Stick Fort

I’m taking a writing course with Natalie Goldberg. Her method is to get you writing, to keep your hand moving across the page, to ignore the “Monkey Mind” that tells you that you have nothing to offer, and to heed the “Sweetheart” that tells you to just keep going. A big part of the course is 10-minute writing prompts. Here is my response to the prompt, “What is something you tried to repair?”

In El Dorado, California, I tried to repair a fort I was making out of branches and leaves. I’m thinking of it now because it’s raining in Santa Rosa, and it was raining that day I tried to repair the fort in El Dorado.

We had moved to California from Vermont. My dad arrived 6 months earlier because my parents had separated and he wanted to start a new life, not necessarily without me and my sister and my mom, but away from all of the old influences of New England and Chicago. He had taken a huge risk leaving us and moving across the continent. My mom also took a risk packing up our things in North Bennington and moving to this small town in the Sierra foothills.

We lived in a manse, a minister’s house. The house was on High Street, a street that was a hill. At the bottom of the hill was Main Street. Our house and church were halfway up. At the top of the hill was an old miners’ cemetery.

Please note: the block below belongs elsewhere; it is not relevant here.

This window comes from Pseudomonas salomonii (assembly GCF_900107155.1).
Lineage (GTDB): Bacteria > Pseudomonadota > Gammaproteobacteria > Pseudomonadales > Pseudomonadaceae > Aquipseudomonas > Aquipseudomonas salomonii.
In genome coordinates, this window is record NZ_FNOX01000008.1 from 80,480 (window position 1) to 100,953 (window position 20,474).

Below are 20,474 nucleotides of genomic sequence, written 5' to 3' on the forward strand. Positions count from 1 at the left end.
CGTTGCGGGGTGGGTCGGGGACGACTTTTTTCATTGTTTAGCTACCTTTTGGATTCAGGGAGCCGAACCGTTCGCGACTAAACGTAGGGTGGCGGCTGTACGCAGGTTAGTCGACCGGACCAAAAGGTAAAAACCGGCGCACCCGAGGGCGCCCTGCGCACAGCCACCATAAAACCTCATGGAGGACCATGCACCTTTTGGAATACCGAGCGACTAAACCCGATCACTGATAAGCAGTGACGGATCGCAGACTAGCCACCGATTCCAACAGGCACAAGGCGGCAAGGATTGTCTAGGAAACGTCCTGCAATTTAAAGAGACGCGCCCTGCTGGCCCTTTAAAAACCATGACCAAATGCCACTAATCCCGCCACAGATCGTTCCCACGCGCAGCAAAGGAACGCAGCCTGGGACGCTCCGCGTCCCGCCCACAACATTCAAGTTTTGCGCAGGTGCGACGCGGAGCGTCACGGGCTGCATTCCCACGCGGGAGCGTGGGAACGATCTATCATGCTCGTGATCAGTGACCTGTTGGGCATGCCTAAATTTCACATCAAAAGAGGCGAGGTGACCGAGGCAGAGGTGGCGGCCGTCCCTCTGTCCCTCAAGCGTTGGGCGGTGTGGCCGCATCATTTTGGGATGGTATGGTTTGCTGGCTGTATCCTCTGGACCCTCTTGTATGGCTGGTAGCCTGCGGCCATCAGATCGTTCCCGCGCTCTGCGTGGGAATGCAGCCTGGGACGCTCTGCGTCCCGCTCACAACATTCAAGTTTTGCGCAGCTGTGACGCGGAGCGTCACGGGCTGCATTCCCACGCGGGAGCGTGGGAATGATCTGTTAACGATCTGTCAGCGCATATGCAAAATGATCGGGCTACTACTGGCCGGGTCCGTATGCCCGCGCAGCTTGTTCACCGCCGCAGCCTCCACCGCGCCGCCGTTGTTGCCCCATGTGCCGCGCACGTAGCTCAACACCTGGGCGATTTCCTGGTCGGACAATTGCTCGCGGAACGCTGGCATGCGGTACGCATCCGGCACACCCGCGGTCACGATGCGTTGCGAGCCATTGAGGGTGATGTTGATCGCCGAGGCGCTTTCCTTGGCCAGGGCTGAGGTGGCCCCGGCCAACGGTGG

Just outside the gates of the cemetery is where I built my fort. I was 7 or 8 years old. I stacked up some cut branches like a teepee around a thin tree. Despite my efforts, the rain seeped in. I trudged around to find more branches. No matter how many I gathered the rain kept coming in. I sat and tried to enjoy my fort, hoping it would provide some shelter. It did not. The branches only served to gather the rain so that it poured down in rivulets. I gathered more branches, along with handfulls of leaves and mud, in a deserate final effort, but to no avail.

Eventually, I trudged back down the hill to the manse, a small house as far as houses go, but it was warm and dry inside and my reunited parents were there as well as my sister and our two cats. A well-suited house to shelter me from the rain.

3 responses to “Stick Fort”

  1. Our forts at home Were usually an old card table with a blanket draped across the top. It was so cozy and womb-like until our mom, who liked order, decided it was up long enough! For our own kids, we would go to tee vax in SR and get refrigerator boxes and cut doors and windows and color the outside. I wasn’t as orderly as my mom, so the box forts stayed around until they fell apart! Thanks for recalling the memory!

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